“There are some things machines can’t do”Review by Lily Taylor
Set in a dystopian not-so-distant future, ‘Upgrade’ follows Grey Trace (Logan Marshall-Green) after his wife Asha (Melanie Vallejo) is killed in a mugging that leaves him paralysed from the neck down. The beginning of this film depicts Grey as a technophobe who prefers to work on his old Pontiac Firebird over the futuristic self-driving vehicles favoured by his wife. We see Grey struggling to adapt to life as a quadriplegic with his independence replaced almost entirely by technology and, despite the support of his mother Pam (Linda Cropper) he attempts to end his life by overdosing on medication; even that is administered by a robotic household appliance. I felt that Logan Marshall-Green portrayed the characters suffering brilliantly, although he does look a little like a Tom Hardy and Ansel Elgort’s love child which was slightly distracting.
Tech mogul Eron (Harrison Gilbertson) offers Grey an unusual opportunity to gain his independence back and exact revenge on the muggers responsible for Asha’s death. Under Eron’s watch, Grey undergoes an operation to have a multi-purpose microchip by the name of STEM implanted in his neck to bridge the gap between his mind and body, hopefully enabling him to walk again.
With STEM’s assistance, Grey gets more of an upgrade than he bargained for as the chip in his neck is able to take full control of his body when he gives it permission to do so. Although Grey Trace once lived an almost technology free existence, it appears that tech is ultimately what has saved him. The upgraded Grey tracks down each of the muggers involved in Asha’s murder leaving a trail of very satisfying, gory deaths in his wake. Eventually, STEM and Grey find that the accident that rendered him paralysed was in fact a hit, paid for by Eron and his tech company, but all is not what it seems when Grey goes to confront him…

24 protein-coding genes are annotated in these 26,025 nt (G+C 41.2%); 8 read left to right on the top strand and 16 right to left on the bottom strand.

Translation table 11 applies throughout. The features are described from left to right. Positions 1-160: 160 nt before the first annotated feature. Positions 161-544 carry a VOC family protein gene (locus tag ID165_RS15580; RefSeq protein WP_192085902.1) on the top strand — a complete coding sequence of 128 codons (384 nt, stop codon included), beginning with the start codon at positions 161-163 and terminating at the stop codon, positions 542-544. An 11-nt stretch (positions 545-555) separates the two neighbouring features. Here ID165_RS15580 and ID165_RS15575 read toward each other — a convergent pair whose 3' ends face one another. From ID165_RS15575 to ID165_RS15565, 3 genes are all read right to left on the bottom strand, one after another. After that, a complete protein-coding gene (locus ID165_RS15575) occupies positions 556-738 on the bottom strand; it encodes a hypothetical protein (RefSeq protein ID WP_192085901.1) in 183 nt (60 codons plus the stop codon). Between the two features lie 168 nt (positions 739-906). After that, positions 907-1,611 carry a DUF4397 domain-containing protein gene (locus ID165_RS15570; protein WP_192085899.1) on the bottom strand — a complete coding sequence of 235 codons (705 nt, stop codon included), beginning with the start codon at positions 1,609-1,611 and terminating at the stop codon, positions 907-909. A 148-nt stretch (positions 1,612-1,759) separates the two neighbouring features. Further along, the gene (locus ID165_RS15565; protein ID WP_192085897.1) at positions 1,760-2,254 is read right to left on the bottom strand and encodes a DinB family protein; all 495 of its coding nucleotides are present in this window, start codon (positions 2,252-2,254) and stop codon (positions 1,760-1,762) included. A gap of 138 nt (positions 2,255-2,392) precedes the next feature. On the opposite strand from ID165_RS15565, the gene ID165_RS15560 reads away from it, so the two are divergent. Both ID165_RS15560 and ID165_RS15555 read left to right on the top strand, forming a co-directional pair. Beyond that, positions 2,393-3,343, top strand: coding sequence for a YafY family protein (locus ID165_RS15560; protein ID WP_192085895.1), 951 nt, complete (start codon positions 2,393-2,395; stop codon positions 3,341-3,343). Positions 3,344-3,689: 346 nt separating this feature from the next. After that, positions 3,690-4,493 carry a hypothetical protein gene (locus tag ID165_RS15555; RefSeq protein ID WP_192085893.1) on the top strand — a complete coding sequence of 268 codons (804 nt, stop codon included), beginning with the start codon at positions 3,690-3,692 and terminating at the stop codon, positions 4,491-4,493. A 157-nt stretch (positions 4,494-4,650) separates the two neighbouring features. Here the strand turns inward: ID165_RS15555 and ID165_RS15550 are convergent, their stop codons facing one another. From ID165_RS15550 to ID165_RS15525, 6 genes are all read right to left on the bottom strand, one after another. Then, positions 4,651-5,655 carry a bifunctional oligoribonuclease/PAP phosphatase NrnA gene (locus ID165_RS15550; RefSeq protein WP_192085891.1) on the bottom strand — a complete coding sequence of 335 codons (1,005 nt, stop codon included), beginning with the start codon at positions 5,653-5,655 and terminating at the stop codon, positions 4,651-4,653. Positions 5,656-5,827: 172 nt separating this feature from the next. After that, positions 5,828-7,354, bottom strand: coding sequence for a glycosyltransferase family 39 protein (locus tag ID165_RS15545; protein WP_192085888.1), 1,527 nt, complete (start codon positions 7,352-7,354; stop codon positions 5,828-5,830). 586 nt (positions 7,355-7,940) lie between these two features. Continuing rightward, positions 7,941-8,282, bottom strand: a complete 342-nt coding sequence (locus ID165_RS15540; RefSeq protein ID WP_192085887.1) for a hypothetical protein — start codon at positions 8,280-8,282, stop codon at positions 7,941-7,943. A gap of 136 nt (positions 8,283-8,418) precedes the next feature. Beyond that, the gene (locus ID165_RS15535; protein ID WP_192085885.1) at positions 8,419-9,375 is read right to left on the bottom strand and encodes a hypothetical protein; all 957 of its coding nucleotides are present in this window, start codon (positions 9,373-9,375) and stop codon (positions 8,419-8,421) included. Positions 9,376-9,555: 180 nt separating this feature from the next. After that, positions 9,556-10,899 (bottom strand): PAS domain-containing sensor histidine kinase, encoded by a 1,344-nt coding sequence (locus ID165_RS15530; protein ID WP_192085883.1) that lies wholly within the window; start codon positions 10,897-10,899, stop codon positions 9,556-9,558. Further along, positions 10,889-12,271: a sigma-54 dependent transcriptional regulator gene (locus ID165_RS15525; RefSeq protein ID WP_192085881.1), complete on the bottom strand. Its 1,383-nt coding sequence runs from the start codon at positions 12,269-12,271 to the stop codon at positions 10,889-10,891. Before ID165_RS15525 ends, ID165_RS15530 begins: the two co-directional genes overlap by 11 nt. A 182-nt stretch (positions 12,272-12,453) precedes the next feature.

Overall, I found ‘Upgrade’ to be a great, easy watching kind of movie. I was immediately hooked by the Bladerunner style of the landscape and panning shots over the city. My favourite element of the cinematography was that when STEM was in control of Grey’s body the filming took on an RPG perspective as though in the middle of gameplay. In my opinion this was the perfect way of subtly yet clearly show that the machine was the one in control. The development of STEM was particularly interesting; without giving too much away, there is a shift from symbiosis to autonomy and I’m impressed at the level of character development the micro-chip manages to achieve. Despite starting the film with some pretty heavy emotional scenes, director Leigh Whannell succeeds in lightening the mood with moments of black comedy. My favourite example of this is during a bar fight in which Trace exclaims ‘you though I was an invalid, but you didn’t know I’m a fucking ninja’- I always approve of some well-timed banter. I’m doing my best to avoid spoilers but I feel the need to mention that I loved the ending of this film; I really think it’s the only way it could end and I think you’ll see what I mean if you watch it yourself.
Whilst good fun and full of sci-fi flare, ‘Upgrade’ is not without its flaws. The most significant of these is the slightly simplistic storyline and I have to admit that I guessed the ending with an hour and ten minutes of the film left to watch, not ideal! The acting skills of the surgeon that assesses Grey after his operation has the emotional range of a doormat and should promptly be banished from the world of cinema, you’ll know who I mean. A few minor editing slip ups were present if I’m being picky but, all in all I enjoyed the cinematography. Side note: the hacker who helps Grey when STEM is being remotely shut down, looks like the third, lesser known member of Die Antwoord.